Rep. Hoekstra: I think the thing you really have to recognize is that politics is a different world. I think most people would say I made that transition from the business world to the political world very effectively. When I got chosen to be chair of the House Select Committee on Intelligence, I was chosen over four others. There are other business people who step into the political world and they think it should be more like the business world. They'll say, 'I made a decision and I think this is the way we should go, but nobody is following me.' Yeah, because they don't work for you. You have to convince them. It is night and day from the business world. So pay a lot of attention to that. Before you decide to jump, make sure you know what the differences are and that you're equipped to deal with and handle them.

Another thing to consider: Herman Miller is one of the biggest companies in western Michigan, a Fortune 500 company. I was a vice president, but I was obscure. I mean, I could spend months on a product launch, and six to seven months later it becomes a dismal failure. Nobody really knows. The people at Herman Miller know it. But the people you sit next to in church, they don't know it. The people you spend your free time with don't know it . . . But in Washington, you can cast a vote on what you think may be an insignificant piece of legislation and you come home and you find it's on the front page of the paper. Or somebody has written a letter to the editor saying, 'How can Hoekstra be so stupid? Look how he voted on this.' You go to church and people know what you did that week. You are in the public eye, under public scrutiny and criticism day in and day out.

Dividend: In a nutshell, what are the core themes of your campaign?

Rep. Hoekstra: I think this election will be about leadership. We really can go into that office, set a vision, collect the talent around the governor's office, and then get out of the way and let these people do their jobs. Obviously, this is going to be a turnaround situation and you need to have a plan in place to turn the state around. I came out of a company that believed in participative management. I was part of the Contract with America in '93 and '94. I think the future of Michigan begins with its people. It doesn't come out of Washington. It doesn't come out of Lansing. It's creating the framework for the people in the state to be successful and then get out of the way. I run into too many people who have great ideas and resources who want to grow a business and invest, and all I see is the state getting in the way. They just say Michigan is one of the most expensive and most difficult places to do business in the country. This is about getting government right-sized, focused, and working on the right things so that we can create the right environment for all the bright entrepreneurs and the people we're educating at the University of Michigan and the other great schools in the state. The bad thing happening with the automotive industry is all these bright, talented people are losing their jobs. The positive thing is there is tremendous potential there for people creating and starting a new business. The problem is that, for a lot of these people, they're realizing that to commercialize their ideas, they have to go to another state. I want them to commercialize their ideas in Michigan.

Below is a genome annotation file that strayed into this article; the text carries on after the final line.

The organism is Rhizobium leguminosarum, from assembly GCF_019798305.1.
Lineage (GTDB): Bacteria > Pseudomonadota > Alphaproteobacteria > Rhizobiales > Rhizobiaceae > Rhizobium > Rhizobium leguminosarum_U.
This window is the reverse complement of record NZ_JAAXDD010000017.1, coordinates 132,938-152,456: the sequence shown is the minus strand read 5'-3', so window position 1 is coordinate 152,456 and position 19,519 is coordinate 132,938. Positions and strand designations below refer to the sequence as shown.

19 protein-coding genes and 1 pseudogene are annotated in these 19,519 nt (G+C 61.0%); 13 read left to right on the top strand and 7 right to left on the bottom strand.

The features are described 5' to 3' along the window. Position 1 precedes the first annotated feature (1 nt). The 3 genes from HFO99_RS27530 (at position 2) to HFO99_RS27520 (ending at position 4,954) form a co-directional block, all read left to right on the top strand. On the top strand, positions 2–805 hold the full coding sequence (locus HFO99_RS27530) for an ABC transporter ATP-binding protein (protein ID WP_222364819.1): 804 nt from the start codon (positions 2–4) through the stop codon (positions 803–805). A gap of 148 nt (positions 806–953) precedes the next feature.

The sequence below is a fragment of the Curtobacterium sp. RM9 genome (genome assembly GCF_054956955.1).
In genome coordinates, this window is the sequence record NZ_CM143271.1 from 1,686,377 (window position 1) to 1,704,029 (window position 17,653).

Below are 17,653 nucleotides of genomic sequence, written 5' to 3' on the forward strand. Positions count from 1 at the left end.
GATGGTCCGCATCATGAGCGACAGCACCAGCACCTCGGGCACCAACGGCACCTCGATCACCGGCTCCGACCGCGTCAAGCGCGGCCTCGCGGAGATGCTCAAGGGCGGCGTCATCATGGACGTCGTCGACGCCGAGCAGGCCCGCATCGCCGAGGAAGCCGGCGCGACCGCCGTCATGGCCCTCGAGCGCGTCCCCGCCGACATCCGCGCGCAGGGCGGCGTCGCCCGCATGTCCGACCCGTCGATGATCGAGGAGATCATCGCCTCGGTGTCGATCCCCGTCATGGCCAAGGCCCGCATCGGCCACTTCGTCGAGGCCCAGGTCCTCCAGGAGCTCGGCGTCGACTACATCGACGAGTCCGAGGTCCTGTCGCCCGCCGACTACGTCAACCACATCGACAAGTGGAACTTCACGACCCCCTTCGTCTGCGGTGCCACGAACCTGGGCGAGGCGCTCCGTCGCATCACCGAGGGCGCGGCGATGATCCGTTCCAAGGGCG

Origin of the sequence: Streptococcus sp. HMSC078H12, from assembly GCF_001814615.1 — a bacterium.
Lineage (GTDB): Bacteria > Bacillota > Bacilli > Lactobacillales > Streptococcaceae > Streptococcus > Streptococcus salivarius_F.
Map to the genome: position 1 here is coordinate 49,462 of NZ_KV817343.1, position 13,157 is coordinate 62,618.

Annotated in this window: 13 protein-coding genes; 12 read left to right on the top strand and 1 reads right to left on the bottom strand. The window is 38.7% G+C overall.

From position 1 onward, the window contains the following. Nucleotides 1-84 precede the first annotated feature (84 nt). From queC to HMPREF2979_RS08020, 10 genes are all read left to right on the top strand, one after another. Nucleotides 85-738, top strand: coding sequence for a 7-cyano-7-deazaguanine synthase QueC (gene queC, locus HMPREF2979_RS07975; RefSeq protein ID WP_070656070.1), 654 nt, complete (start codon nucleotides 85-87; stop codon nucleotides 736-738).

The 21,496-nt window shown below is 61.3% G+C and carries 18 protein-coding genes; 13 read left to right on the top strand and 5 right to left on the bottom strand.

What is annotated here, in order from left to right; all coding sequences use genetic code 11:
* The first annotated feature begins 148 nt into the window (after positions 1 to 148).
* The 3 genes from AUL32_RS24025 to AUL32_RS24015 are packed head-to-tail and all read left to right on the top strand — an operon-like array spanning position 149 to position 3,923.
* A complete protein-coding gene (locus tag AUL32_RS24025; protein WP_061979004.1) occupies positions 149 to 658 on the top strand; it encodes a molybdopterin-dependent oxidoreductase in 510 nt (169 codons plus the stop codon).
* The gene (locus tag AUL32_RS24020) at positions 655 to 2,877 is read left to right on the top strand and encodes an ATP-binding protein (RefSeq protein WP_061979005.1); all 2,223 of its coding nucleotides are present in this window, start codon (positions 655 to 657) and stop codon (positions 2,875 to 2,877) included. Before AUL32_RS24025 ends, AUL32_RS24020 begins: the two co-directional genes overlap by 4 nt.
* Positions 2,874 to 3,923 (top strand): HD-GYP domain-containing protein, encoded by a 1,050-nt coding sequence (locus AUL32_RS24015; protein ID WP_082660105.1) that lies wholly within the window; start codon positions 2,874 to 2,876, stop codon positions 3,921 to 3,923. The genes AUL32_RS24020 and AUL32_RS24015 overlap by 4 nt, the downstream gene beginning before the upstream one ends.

Dividend: One of your challenges seems to be getting wider recognition, especially since you might be facing opponents who hold statewide offices. What's your plan for that?

Rep. Hoekstra: Well, number one, I have a job I have to keep doing in Washington. But I'm quite amazed and pleasantly surprised with the number of people who know me already. I've been front and center talking about national security issues and border issues for the last three-and-a-half years. People see me as a national security expert, a border security expert. And since Michigan is a border state, many of the business folks in Detroit know me. The second thing is we're just going to spend a tremendous amount of time criss-crossing the state talking to people. In my first race, I committed to biking across my district. For the governor's race I'm committed to biking 1,000 miles across the state and I'm going to work in 100 different jobs. It's about seeing people where they are and building a grassroots movement. I'm actually very excited.

Dividend: Do you have to take a different approach to fundraising due to the economy?

Rep. Hoekstra: Yes, but I've never been a great fundraiser. And I'm okay with that. There are some people nervous about that. I don't worry about that. I just have to have enough to get critical mass. If I come out with a dynamic platform, I don't need to be sold like soap. There are enough people in a primary and a general election who care about ideas and care about content.

After my first campaign against (Guy) VanderJagt, I asked (pollster) Frank Luntz, 'If I told you I was going to campaign for five weeks and I had $45,000, would you have worked on my campaign?' He said, 'I would have said no. With five weeks and $45,000 your best idea would be to take a trip around the world because there's no way you would ever get elected to Congress.' And we just kind of caught a magic moment in a bottle. I don't know whether I can catch that magic in a bottle again. But that's directionally where we are going. We're not going to be the best-funded campaign, but we're going to be the smartest and the most innovative. And the most creative.

—Terry Kosdrosky



For more information, contact:
Bernie DeGroat, (734) 936-1015 or 647-1847, bernied@umich.edu